After securing a motel room in Olympia and thinking everything was good to go, I began to read about the predicted traffic jams on I-5, and my mind went back to the old old story, "Too bad for you.  You're just too late.  These are circumstances beyond your control.  Just accept them.  Sure, you can go to Olympia, but you'll probably not make it to the path of totality and if you do, the traffic will be a nightmare." Abandoning hope for that plan, I cancelled the motel room in Olympia.

Despite my conscious pessimism, my unconscious mind went to work again and soon came up with a third plan of driving across the North Cascades Highway to the town of Wenatchee in Eastern Washington on the day before the eclipse and staying overnight there.  On the day of the eclipse, I planned to drive to the small town of Fossil, Oregon, and then back to Wenatchee the same day.  I had no trouble getting a motel room in Wenatchee on August 20.  Again, I was convinced that I was good to go.  Eastern Washington and Eastern Oregon are lightly populated.  How much traffic could there be?  I looked forward to the spectacular drive across the North Cascades, to seeing the clear blue skies east of the mountains and above the Columbia River with its surrounding formidable golden hills in that part of Eastern Washington and then on to the vast bright golden rolling wheat fields of Central Oregon.  And so many stars at night!  Orion!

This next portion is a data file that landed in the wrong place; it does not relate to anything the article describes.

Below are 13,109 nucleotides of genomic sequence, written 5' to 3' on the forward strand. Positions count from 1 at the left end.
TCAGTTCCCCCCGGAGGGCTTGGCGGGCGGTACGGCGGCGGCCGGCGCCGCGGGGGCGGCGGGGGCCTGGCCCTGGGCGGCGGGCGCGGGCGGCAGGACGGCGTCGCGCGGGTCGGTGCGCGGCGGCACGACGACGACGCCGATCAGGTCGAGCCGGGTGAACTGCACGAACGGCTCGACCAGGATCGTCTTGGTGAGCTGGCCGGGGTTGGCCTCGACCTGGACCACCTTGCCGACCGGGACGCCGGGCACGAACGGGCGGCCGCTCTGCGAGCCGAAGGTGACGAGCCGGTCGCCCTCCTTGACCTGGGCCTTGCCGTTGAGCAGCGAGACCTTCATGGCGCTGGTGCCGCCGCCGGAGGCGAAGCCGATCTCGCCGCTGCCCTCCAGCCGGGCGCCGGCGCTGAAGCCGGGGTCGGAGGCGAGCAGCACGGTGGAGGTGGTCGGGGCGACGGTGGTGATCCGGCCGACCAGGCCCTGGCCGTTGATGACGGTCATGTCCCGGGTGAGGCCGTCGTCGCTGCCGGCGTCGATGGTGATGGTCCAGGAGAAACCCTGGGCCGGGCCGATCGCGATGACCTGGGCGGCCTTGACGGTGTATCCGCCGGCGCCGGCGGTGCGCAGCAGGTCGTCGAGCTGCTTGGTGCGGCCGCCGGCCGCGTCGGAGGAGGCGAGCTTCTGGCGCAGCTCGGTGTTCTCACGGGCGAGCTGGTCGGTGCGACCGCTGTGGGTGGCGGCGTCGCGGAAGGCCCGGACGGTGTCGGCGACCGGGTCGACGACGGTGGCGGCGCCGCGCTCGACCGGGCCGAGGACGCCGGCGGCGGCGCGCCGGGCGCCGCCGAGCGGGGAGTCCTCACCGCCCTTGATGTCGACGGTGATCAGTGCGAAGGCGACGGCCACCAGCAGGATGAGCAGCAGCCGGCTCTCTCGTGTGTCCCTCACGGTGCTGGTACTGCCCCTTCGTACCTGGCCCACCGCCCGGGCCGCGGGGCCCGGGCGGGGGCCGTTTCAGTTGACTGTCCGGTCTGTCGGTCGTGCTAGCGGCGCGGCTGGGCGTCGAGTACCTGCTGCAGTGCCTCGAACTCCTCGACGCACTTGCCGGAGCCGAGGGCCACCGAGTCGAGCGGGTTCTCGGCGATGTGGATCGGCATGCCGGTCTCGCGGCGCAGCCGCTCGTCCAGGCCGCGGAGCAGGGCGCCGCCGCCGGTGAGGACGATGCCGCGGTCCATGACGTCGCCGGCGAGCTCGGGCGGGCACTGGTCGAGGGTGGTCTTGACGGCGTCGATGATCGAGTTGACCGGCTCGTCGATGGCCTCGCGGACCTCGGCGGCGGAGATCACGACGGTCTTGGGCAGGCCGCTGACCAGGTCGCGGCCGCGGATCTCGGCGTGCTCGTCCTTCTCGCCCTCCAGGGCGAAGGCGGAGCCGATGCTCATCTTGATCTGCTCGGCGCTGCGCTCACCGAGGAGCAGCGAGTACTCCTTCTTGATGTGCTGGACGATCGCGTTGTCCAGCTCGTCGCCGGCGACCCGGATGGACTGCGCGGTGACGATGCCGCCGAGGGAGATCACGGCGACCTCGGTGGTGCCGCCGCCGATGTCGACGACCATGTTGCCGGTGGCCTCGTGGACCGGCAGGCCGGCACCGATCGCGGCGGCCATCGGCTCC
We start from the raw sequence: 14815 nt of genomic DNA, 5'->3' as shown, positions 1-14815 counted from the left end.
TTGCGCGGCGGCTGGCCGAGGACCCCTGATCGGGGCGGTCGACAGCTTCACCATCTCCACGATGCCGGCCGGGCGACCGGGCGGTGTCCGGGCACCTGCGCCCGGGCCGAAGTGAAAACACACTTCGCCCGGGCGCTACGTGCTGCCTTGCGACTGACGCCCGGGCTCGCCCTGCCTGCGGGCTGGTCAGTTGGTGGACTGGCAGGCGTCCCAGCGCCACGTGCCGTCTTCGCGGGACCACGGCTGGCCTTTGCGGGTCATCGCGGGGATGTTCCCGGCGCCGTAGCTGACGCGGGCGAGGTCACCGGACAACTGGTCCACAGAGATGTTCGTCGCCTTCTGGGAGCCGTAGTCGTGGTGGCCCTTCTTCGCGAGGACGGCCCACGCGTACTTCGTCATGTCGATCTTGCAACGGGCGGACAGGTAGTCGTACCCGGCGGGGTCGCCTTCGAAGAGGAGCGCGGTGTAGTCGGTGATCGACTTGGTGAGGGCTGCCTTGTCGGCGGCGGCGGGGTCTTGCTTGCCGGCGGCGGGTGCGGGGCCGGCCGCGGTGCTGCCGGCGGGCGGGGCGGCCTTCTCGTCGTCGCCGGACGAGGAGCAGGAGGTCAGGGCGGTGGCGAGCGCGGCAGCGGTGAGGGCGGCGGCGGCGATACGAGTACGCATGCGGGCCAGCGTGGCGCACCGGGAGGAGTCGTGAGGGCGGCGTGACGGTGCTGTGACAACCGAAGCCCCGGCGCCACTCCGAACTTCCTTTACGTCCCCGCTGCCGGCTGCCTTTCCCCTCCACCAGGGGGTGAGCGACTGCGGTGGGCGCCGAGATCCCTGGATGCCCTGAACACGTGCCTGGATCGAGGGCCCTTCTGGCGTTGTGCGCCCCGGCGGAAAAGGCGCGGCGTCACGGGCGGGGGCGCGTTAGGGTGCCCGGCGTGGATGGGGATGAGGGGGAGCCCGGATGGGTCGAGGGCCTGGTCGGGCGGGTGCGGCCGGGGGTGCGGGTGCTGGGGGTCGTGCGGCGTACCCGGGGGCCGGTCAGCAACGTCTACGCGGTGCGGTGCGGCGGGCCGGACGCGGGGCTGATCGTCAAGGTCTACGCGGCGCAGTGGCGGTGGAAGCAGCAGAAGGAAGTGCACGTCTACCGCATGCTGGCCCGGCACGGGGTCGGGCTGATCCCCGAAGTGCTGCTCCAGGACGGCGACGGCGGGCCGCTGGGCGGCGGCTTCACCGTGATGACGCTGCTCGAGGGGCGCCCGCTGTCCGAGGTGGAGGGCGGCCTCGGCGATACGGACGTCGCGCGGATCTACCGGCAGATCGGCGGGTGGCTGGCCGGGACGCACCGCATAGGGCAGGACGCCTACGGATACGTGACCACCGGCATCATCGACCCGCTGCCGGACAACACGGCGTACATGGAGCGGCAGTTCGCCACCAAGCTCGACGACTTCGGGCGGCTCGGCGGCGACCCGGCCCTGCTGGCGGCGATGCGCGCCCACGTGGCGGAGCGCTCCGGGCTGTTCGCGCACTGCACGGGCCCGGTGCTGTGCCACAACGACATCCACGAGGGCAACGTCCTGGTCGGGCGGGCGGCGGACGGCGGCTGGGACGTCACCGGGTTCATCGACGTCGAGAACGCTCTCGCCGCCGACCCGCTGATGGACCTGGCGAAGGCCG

As the eclipse approached, the news on the internet became more and more negative in terms of horrific traffic jams and disaster areas in the path of the eclipse.  I began to doubt my plan.  The old old stories began to play in my mind.  Not a single friend or neighbor expressed any serious interest in traveling to see the totality, but they wished me well on my journey.   

On the night before I left for Eastern Washington, I told myself that I would get as close to the totality as I could, even if traffic prevented me reaching my destination.  The news had convinced me that I might well be hindered by a traffic jam and surviving that, I would arrive at the chaos of too many people and not enough services.  I was prepared to stop short of all that or, if it happened suddenly, I would turn around and find a more peaceful place some distance away and content myself with seeing a partial eclipse, knowing I had done my best to see the totality.

On August 20, I drove across Highway 20, the North Cascades Highway, to Highway 97 which would take me nearly all the way to Fossil. Here is a glimpse from that part of my journey, not far from where the Pacific Crest Trail crosses Highway 20:

For the morning of the eclipse, I set my alarm clock for 2 a.m.  By 2:30, I was driving south on Highway 97.  The sky was clear and filled with stars.  Orion accompanied me to the dawn.  All the way to Fossil, Oregon, the traffic was light.  

There weren't all that many people who had driven to Fossil that morning.  When I arrived, it was quiet and peaceful.  Some of the visitors had arrived on previous days.  The town of Fossil had designated areas for setting up camping tents.  Those areas were not crowded.  There was no commotion.